Reporting LNG Trades

While REMIT was promulgated in 2011 and its implementing regulations in 2014, the reporting requirements for bilateral trades came into effect only as of 2016.[7] As LNG trades are done on a bilateral basis, the reporting of these trades is now required.[8] So what are the reporting requirements for LNG trades?   ACER has clarified as follows: 

“Any importation or offloading of liquefied natural gas in any LNG facility (including flanges that connect the LNG vessel to the LNG terminal) [is considered by ACER] as ‘delivery in the [EU]’ as far as the delivery of the product takes place in the [EU] … Reload-contracts at a regasification terminal or at a vessel where the delivery of the product is not in the [EU] are not reportable.”[9]

Accordingly, sales of LNG on an EU-delivered basis (i.e., DAT under INCOTERMS[10]) are reportable, but not those on a free-on-board basis (i.e., FOB under INCOTERMS[11]) where the EU buyer loads the LNG at a non-EU terminal.

ACER has yet to address trades on a CIF/CFR[12] basis. Under these arrangements, the delivery of LNG effectively takes place at the loading port (and not the unloading port), and the seller merely procures transport on behalf of the buyer. Based on ACER’s answer above, the buyer (but not the seller) would arguably be a market participant in an LNG sale on a CIF/CFR basis where the LNG was loaded in a non-EU terminal and unloaded in an EU terminal and, accordingly, only the buyer would need to report the transaction.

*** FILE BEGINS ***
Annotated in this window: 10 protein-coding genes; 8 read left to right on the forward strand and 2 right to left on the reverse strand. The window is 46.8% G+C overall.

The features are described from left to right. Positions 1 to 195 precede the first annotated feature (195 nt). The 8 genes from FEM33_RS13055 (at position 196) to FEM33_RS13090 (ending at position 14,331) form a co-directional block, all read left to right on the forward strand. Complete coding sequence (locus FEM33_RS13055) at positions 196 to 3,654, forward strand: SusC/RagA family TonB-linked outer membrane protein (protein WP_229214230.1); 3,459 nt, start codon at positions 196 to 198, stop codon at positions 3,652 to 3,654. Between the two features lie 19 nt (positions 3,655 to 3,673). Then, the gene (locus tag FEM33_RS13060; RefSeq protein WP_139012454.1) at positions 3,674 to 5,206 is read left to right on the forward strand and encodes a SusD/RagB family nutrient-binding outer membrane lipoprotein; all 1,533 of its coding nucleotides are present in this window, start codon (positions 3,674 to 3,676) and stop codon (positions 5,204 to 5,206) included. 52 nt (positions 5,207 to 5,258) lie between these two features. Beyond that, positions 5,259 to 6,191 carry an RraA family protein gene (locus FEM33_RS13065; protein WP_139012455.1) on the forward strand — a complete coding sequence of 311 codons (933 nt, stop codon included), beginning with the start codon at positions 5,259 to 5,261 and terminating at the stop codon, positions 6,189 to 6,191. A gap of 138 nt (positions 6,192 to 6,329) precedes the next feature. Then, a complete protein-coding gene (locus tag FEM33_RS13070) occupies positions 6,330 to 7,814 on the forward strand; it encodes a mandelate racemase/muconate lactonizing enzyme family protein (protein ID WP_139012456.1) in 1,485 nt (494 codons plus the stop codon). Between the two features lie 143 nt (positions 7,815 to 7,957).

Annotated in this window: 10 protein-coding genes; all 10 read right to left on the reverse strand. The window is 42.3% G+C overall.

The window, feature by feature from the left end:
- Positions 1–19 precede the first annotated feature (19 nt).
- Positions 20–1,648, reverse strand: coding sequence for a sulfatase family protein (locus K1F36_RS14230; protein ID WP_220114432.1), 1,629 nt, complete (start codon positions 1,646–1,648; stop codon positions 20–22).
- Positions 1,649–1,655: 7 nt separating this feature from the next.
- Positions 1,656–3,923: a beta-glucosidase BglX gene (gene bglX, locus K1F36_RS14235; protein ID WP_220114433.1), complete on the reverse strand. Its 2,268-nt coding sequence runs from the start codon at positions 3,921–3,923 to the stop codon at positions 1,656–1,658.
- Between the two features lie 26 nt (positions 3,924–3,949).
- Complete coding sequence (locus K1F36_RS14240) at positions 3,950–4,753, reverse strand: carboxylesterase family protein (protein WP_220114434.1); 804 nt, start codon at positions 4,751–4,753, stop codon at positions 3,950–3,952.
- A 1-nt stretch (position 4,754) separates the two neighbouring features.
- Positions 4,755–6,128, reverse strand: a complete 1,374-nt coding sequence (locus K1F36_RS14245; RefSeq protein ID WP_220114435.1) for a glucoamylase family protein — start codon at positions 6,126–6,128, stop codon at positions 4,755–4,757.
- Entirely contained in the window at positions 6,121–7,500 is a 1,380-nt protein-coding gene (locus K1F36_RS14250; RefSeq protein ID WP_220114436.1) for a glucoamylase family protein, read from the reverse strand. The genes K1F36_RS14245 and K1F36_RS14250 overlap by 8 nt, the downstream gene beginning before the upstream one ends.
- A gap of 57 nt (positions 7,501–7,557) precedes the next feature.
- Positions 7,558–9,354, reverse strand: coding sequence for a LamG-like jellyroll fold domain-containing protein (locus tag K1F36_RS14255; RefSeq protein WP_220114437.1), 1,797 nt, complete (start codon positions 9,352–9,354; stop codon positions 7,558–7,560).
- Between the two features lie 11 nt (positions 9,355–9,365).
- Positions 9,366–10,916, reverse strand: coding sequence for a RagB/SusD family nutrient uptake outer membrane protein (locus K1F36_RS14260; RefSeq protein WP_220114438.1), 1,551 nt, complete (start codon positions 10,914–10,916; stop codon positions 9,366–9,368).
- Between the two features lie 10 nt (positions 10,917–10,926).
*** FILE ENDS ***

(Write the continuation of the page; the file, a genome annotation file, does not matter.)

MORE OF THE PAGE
Master LNG agreements are not reportable for those engaged in LNG trading; however, they are reportable for any transactions confirmed pursuant to a master LNG agreement. ACER has expressly clarified that a master agreement “only sets out the rules for trading activities of the two counterparties of a contract, but does not set any obligation to the two parties ... e.g. the amount of electricity, time and place of delivery and price,[and] is not a reportable contract.”[13]

Potential Impact on LNG Industry

While this article focuses on the reporting burdens of a market participant under REMIT, it is important to reiterate that a market participant is also subject to the insider trading and market manipulation prohibitions under REMIT. A breach of these prohibitions may lead to civil liability and possibly criminal offences. Industry will likely view REMIT as another costly and time-consuming regulatory burden and it remains to be seen whether non-EU counterparties, who have no other nexus to the EU, will seek contractual alternatives in order to avoid REMIT – for example, by contracting on a CIF/CFR basis. In case of sales to a non-EU destination, REMIT may nonetheless be implicated in discussions around diversion rights if delivery of cargoes may be diverted to the EU. Thus, it would be advisable for non-EU counterparties to consider potential REMIT implications in their negotiations.